Chemosymbiosis – whereby dissolved hydrogen sulphide and methane are oxidised by symbiotic bacteria which provide nutrients to their invertebrate hosts – was first discovered in the communities surrounding abyssal hydrothermal vents of the eastern Pacific. Soon after, diverse chemosymbiotic populations, including abundant bivalves, were discovered associated with cold hydrocarbon seeps where the sulphides and methane were derived from the decay of organic matter in anoxic sediments. Following these earlier discoveries it is now known that chemosymbiotic animals are present in all oceans from intertidal to hadal depths.
With over 400 living species the bivalve family Lucinidae is one of the most diverse groups of chemosymbiotic invertebrates. They have a near global distribution and are found at all depths in a wide range of habitats including mangroves, seagrass and hydrocarbon seeps. Lucinids have featured extensively in studies of the biology of chemosymbiosis and stimulated by this interest many new species and genera have been described in the last 25 years. The last major generic review and classification of Lucinidae was published 50 years ago with minimal descriptions and unsatisfactory illustrations.
Biology, Evolution and Generic Review of the Chemosymbiotic Bivalve Family Lucinidae is the culmination of 20 years of study involving fieldwork, molecular sampling and examination of collections held in major museums. Chapters cover shell characteristics, anatomy, symbionts, ecology, biogeography and phylogenetics. The main section is a critical review of the 96 known living genera. Each genus has a detailed description, images of all their individual species together with a summary of distribution and relationships. The fossil record of Lucinidae, dating from the early Palaeozoic, is briefly reviewed with a listing of all 80 fossil genera together with images of salient fossil species. A new classification of the Lucinidae is provided based on molecular phylogenies and detailed study of their morphology. Two new genera are proposed from the Indo-West Pacific.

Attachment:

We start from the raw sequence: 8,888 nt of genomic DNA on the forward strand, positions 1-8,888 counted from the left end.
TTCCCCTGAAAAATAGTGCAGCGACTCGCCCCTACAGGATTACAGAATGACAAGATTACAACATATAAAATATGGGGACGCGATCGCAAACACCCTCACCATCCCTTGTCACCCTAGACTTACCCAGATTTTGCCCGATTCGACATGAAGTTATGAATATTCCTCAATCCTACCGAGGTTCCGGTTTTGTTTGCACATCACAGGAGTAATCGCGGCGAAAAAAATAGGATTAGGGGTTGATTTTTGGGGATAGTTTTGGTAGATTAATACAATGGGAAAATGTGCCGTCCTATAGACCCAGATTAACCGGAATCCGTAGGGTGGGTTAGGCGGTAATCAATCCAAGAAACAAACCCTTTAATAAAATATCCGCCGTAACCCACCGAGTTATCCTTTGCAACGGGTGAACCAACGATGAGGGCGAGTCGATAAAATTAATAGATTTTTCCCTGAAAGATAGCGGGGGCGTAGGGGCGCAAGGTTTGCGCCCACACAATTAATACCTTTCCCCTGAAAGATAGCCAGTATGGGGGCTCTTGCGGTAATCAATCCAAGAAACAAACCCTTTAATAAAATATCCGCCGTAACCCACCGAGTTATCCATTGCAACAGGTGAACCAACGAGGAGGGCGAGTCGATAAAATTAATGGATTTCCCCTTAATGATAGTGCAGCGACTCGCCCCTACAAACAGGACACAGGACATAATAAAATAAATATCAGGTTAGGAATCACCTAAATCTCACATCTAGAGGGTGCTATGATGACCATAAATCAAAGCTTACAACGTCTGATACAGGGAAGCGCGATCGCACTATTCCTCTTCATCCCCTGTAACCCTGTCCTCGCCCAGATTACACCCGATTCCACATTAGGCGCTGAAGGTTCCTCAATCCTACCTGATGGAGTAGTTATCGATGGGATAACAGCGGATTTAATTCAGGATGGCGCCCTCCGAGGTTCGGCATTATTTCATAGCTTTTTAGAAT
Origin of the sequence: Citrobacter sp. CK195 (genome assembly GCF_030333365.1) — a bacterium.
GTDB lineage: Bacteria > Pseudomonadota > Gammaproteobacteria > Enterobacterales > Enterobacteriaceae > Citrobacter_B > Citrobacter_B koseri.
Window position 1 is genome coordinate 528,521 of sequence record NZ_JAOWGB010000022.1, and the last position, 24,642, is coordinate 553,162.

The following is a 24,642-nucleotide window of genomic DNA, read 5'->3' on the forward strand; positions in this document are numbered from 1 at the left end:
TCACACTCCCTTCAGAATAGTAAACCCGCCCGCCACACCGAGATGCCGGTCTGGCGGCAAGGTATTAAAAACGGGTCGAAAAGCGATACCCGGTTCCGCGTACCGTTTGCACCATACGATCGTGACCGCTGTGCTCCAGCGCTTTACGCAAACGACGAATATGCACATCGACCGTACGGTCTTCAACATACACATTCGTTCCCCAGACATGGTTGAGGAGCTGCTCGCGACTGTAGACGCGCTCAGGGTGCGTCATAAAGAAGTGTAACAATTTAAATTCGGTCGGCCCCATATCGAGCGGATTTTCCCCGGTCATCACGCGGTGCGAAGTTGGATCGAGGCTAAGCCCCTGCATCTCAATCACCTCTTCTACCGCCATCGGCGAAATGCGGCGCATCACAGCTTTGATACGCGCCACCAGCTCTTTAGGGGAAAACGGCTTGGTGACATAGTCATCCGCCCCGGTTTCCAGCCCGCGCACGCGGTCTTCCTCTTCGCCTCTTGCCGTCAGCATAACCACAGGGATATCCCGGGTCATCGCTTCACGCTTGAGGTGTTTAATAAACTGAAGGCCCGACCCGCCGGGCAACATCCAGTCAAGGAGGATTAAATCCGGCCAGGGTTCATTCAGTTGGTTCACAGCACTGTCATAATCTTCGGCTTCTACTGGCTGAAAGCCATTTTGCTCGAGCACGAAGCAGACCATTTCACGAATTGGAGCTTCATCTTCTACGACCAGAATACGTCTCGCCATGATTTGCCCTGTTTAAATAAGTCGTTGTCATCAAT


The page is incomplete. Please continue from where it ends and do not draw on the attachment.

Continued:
As a major review of this diverse group of heterodont bivalves this book will be of interest to malacologists, ecologists, biogeographers, microbiologists and marine biologists. It will also be of interest to palaeontologists researching the evolution of chemosynthetic communities such as hydrocarbon cold seeps but also marine faunas in general.
John Taylor and Emily Glover are both longterm Scientific Associates in the Life Sciences Department at the Natural History Museum, London. They have published extensively on the systematics and evolution of Lucinidae and also on other chemosymbiotic bivalve families, Thyasiridae and Solemyidae. More broadly, they participated in a large international project to develop a new phylogeny and classification of all bivalve families. Other research interests include the relationships and classification of heterodont bivalves, systematics and biogeography of Laternulidae and mineralization of bivalve shells. They have surveyed subtidal molluscan diversity at several locations in Western Australia and participated in research workshops in Australia, Singapore, Thailand, Florida, Curaçao and Sweden.